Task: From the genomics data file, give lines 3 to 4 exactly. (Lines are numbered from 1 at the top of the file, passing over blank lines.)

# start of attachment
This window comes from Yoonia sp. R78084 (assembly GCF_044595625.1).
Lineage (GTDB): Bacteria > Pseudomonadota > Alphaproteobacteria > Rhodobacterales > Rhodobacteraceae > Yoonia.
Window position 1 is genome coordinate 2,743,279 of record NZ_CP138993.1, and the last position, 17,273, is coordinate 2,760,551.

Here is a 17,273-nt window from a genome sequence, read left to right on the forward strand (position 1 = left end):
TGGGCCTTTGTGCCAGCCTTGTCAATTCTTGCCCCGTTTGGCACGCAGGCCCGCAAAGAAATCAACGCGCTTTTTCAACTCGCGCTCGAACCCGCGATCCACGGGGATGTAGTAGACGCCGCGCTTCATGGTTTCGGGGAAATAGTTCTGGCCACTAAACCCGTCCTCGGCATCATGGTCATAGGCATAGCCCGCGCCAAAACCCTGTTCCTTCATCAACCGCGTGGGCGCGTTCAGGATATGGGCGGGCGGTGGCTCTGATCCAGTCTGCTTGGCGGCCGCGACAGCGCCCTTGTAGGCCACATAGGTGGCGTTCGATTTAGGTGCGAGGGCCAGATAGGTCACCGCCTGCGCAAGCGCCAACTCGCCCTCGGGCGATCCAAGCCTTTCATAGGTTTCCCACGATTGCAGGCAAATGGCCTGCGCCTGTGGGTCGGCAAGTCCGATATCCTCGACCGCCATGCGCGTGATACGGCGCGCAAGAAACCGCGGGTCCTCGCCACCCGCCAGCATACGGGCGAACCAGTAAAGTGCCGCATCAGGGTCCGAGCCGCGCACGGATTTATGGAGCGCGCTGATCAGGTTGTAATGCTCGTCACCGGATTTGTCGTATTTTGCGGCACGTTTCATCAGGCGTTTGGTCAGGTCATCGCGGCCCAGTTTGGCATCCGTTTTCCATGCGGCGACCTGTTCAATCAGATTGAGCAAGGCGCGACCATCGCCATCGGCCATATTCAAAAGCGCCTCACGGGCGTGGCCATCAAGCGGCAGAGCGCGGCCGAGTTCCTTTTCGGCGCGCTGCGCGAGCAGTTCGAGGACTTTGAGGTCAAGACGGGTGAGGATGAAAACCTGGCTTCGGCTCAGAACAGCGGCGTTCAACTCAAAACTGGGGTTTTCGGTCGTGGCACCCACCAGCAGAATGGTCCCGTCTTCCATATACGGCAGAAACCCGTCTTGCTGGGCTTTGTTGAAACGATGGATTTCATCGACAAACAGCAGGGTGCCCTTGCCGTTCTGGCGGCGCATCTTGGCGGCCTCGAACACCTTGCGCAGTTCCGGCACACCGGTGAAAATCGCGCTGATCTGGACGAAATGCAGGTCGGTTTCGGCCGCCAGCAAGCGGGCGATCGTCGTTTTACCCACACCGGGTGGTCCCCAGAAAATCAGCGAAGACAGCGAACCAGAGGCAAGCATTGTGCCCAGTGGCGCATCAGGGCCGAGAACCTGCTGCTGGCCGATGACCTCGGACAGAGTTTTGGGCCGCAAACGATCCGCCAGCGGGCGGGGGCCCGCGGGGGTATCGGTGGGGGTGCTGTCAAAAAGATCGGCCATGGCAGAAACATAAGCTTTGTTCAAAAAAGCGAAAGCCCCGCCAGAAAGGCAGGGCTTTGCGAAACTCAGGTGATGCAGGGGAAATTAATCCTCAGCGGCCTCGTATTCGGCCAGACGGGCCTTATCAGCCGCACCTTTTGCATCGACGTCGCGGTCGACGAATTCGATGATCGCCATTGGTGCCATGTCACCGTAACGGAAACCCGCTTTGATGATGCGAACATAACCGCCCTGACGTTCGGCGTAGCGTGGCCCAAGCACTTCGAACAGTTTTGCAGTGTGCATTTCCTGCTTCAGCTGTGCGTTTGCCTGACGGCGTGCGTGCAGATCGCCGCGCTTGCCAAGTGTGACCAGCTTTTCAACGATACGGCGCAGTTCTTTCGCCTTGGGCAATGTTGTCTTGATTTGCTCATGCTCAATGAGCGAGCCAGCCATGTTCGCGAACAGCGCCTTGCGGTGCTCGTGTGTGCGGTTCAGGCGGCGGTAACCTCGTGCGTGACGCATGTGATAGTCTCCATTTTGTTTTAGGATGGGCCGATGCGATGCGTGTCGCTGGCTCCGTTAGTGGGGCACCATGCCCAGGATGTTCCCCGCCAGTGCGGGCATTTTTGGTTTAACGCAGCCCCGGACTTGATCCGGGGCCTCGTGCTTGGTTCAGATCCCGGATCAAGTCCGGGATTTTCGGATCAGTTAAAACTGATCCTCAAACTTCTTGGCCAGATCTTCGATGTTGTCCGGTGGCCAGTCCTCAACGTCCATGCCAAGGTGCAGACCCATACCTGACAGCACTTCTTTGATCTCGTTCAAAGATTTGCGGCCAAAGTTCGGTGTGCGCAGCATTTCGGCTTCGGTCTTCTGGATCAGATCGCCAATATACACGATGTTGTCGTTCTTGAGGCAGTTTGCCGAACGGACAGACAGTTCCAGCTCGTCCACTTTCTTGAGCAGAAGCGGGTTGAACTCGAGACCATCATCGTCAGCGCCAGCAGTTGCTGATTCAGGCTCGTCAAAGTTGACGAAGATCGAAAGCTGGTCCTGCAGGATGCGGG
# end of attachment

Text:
Window position 1 is genome coordinate 2,743,279 of record NZ_CP138993.1, and the last position, 17,273, is coordinate 2,760,551.

Here is a 17,273-nt window from a genome sequence, read left to right on the forward strand (position 1 = left end):